Submitted by Kristin Swan on Wed, 02/28/2007 - 11:00 pm
Hood Quarterly, spring 2007
Katherine Hart, Associate Director and Barbara C. and Harvey P. Hood 1918 Curator of Academic Programming, and Juliette Bianco, Assistant Director
In fall 2005 the Hood Museum of Art staff created a strategic plan to map out the institution’s next four years of engagement with the college and community. The plan will direct the museum’s activities to its twenty-fifth anniversary and its reaccreditation with the American Association of Museums, occurring simultaneously in 2010. One gray November day in particular, we broke into groups of five or six to write “vision sketches” of what we hoped the Hood would be like in 2010. While preparing this 2006–7 midyear report, we went back and reread all five vision sketches and realized that much of what we had envisioned has now taken shape after only eighteen months.
The first objective for this year is to increase the visibility, presence, and impact of the museum, both on campus and in the community. Our efforts in this regard include an annual general brochure, distributed regionally, a published annual report, and a new, accessible website that features more images, much more information about the collections, streaming videos, help with planning museum visits, and details about educational programs and many other special opportunities. Making the museum more visible also entails more personal connections between staff members and the community at large, and new campus and community partnerships have already strengthened the Hood’s exhibitions and programs in myriad ways.
The second objective for 2006–7 is to refocus our efforts toward making the most effective use of the Hood’s large and diverse collections, which, because of limited gallery space, spend most of their time in storage. To showcase the richness of these collections we’ve emphasized particular strengths over the past year through exhibitions including Coaxing the Spirits to Dance: Art and Society in the Papuan Gulf of New Guinea, Rembrandt: Master of Light and Shadow, and Thin Ice: Inuit Traditions within a Changing Environment. We will present the first in an annual series of extended permanent collection displays and publications this summer and fall with American Art at Dartmouth: Highlights from the Hood Museum of Art.
Public programs have likewise investigated significant works from the collection, including symposia built around the Perugino altarpiece and the Assyrian reliefs and numerous gallery talks on collection highlights. A final important collections activity is the Hood’s engagement with scholars in researching those aspects that remain undiscovered. Christine Lilyquist, Senior Research Curator of Egyptology at The Metropolitan Museum of Art, and Afshan Bokhari, visiting lecturer in art history this spring, are in the process of researching and recataloguing the museum’s Egyptian and Indian collections, respectively. A specialist in digital imaging has also begun consulting with the Hood on increasing reproductions in the museum’s online database.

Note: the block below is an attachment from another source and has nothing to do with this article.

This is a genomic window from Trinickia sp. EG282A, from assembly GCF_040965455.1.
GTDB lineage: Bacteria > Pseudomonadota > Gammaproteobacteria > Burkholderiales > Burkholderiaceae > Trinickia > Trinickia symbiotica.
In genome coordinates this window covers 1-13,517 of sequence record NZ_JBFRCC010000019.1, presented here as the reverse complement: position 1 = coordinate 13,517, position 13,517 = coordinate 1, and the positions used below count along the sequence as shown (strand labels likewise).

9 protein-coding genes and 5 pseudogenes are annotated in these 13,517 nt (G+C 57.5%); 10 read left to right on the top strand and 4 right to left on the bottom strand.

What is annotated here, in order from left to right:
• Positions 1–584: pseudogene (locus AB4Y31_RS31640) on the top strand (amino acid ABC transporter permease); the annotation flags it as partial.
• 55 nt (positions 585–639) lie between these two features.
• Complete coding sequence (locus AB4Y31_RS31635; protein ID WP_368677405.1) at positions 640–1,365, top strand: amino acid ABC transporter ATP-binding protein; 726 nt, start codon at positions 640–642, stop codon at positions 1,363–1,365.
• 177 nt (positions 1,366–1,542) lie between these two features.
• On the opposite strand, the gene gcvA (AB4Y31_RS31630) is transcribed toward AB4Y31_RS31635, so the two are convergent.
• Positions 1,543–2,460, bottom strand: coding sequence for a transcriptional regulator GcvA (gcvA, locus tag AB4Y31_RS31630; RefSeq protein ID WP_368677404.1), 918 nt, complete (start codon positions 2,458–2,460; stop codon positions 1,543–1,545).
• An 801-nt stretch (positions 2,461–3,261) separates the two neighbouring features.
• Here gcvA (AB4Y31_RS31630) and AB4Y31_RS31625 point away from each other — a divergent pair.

Creating moments of visual excitement—transformative art experiences that will remain in the memory of every person who witnesses them— is the third main objective for the museum this year. Dreaming Their Way: Australian Aboriginal Women Painters, an exhibition on loan from the National Museum for Women in the Arts of extraordinary paintings by thirty-seven Indigenous Australian women, gave visitors this past fall a glimpse of one of the most vibrant contemporary art movements in the world and a chance to experience works of art that are not yet deeply represented in the Hood’s collections.
This coming summer, the Hood will commission a major site-specific installation in a space outside its own walls, Dartmouth’s Baker-Berry Library. Internationally renowned Chinese avant-garde artist Wenda Gu will add a unique monumental sculpture to his thirteen-year conceptual human hair art project united nations, in this case made of the hair of thousands of Dartmouth and regional community members. This project uses art as a catalyst for institutional and community dialogue and collaboration, modeling how new partnerships—such as this one between the Hood, Baker-Berry Library, area hair salons, and salon clients—can yield strong, creative, and inclusive interactions on campus and in the community. The process of writing those “vision sketches” brought the museum’s greatest needs and desires to the surface, and we did not realize at the time how much it would influence this past year’s work. As one group’s “vision of the Hood in 2010” declared:
The Hood always had an interest in scholarship, but it has approached it with new vision and vitality. It has reached beyond being a college department to being a welcoming and approachable museum for the region. The purpose of the museum now really seems to be about promoting and creating dialogue around art objects. They have done this also by enlivening the campus with provocative public art installations. Their Web site and publications are fresh, useful, engaging, and informative. The diversity of world art echoes and responds to the diversity of the Dartmouth community itself.
We welcome everyone to visit and enjoy the Hood’s many offerings. You will find exhibitions of the highest quality, engaging art that originates from all regions of the world, and programs for people of all ages.